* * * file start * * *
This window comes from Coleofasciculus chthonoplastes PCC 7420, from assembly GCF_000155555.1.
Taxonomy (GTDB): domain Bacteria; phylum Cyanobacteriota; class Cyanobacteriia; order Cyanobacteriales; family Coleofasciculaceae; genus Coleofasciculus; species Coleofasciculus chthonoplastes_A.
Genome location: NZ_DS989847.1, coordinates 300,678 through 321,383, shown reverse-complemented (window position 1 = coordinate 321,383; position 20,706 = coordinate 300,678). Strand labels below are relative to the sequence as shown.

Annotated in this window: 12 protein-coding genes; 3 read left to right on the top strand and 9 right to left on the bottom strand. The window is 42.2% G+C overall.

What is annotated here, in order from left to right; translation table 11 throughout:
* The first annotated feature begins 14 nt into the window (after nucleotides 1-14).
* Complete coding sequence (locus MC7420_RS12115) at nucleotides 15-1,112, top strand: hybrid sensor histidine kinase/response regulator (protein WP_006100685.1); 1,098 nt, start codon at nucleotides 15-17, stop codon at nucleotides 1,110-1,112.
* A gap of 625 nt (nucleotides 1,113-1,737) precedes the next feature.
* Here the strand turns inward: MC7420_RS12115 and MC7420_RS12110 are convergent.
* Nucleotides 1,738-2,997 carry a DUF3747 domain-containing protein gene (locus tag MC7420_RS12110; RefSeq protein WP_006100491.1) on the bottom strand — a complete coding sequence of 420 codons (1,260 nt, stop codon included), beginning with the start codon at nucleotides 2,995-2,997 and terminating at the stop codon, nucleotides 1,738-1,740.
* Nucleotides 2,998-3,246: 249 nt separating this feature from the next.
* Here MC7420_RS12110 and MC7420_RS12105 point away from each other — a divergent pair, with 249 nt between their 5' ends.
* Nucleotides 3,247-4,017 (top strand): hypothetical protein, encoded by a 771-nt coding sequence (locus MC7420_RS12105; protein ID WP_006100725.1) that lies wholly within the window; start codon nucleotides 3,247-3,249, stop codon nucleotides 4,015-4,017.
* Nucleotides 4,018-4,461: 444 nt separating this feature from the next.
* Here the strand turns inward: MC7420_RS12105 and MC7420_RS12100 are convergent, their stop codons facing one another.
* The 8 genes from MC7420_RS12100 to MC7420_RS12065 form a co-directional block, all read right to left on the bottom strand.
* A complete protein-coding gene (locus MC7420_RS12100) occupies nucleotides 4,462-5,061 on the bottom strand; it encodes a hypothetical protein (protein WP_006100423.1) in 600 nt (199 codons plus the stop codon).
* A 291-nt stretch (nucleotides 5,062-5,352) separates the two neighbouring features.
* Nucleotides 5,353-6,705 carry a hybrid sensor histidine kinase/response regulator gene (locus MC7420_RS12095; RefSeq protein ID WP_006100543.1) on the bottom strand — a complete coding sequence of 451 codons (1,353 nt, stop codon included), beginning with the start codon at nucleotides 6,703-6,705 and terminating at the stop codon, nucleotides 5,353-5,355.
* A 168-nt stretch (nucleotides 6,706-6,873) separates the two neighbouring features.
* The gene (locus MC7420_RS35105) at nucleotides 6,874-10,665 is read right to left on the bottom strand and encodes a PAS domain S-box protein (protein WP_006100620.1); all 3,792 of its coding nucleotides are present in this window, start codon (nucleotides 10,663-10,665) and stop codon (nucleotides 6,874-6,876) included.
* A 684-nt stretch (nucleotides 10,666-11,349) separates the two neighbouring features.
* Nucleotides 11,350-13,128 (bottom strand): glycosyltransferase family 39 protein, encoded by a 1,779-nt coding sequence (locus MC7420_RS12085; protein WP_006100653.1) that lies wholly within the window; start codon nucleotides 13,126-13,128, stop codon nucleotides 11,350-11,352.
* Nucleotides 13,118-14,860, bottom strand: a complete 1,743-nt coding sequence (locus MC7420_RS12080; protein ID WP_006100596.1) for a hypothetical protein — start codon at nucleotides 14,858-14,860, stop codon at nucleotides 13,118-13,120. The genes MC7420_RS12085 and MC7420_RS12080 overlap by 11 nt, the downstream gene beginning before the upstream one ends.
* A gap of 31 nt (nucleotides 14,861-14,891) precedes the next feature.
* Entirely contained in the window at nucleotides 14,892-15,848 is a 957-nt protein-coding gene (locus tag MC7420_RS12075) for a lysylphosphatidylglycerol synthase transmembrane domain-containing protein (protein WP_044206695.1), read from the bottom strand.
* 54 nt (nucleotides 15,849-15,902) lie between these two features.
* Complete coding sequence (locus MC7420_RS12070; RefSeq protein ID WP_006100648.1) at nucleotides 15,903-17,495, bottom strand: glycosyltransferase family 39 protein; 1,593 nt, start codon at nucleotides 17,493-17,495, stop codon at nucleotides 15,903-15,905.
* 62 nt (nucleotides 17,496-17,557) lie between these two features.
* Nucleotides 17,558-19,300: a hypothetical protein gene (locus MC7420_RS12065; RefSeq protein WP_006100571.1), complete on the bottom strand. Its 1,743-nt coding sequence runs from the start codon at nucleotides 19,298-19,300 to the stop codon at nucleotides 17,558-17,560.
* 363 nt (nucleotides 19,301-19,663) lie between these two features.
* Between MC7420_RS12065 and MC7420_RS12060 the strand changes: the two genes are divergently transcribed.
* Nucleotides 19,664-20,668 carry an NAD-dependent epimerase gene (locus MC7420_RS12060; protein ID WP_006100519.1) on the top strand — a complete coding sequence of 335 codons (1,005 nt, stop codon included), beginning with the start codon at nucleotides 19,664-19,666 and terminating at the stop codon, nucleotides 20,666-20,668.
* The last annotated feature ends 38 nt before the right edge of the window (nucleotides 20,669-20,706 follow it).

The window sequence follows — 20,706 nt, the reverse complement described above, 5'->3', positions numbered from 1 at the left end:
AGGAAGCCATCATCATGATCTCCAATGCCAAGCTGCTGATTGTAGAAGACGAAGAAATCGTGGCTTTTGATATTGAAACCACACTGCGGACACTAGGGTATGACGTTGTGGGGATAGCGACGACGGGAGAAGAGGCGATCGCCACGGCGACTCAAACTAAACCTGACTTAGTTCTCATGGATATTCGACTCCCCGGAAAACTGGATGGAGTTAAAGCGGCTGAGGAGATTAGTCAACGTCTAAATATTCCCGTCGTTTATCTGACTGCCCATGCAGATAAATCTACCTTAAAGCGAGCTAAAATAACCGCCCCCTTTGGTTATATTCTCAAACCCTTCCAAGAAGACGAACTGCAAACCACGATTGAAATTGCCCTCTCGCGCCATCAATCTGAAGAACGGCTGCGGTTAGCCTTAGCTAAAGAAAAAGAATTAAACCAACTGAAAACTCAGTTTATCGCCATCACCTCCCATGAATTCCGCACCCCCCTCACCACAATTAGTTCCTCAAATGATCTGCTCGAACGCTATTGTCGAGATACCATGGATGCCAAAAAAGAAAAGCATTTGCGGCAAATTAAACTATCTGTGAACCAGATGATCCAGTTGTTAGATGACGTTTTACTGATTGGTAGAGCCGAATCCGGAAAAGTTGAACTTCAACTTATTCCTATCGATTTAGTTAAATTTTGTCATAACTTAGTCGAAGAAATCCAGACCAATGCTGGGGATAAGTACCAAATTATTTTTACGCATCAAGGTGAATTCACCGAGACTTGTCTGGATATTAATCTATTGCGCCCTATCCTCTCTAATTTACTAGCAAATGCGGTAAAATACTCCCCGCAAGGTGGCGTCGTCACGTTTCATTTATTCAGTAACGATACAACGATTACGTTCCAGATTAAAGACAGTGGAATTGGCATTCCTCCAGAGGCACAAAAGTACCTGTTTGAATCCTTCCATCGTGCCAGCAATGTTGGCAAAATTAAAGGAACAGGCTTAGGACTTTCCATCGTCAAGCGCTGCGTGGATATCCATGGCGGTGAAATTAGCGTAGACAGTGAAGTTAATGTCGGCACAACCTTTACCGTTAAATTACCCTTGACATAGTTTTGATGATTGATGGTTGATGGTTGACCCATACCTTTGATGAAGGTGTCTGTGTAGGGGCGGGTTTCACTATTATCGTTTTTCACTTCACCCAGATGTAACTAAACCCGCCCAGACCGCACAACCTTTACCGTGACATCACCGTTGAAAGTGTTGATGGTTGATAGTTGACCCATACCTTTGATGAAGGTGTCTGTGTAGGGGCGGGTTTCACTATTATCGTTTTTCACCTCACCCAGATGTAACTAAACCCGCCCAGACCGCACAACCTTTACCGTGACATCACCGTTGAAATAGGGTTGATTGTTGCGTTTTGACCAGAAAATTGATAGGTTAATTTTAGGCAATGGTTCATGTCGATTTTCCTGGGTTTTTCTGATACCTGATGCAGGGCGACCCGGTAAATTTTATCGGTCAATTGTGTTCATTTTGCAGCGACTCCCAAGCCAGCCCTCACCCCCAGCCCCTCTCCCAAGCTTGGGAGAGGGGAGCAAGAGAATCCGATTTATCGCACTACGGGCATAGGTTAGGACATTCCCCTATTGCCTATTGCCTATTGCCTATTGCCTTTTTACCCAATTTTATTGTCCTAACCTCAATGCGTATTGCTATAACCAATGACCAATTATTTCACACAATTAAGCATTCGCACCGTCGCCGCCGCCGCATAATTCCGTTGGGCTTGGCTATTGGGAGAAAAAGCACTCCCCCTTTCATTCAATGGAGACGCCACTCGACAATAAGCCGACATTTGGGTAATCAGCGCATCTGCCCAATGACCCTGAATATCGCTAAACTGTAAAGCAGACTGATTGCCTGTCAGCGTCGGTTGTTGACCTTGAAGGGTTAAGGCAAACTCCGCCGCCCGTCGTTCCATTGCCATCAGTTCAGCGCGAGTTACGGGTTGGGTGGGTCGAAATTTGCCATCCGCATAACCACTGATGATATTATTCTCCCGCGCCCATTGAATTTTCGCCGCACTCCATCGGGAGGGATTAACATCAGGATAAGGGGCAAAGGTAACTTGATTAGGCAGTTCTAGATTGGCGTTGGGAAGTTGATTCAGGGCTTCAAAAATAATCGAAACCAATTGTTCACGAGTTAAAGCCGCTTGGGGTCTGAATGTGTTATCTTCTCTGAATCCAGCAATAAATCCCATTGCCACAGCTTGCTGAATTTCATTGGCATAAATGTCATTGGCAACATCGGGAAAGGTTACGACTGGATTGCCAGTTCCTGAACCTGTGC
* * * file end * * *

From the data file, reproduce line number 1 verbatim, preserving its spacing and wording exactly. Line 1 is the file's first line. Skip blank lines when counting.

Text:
This window comes from Coleofasciculus chthonoplastes PCC 7420, from assembly GCF_000155555.1.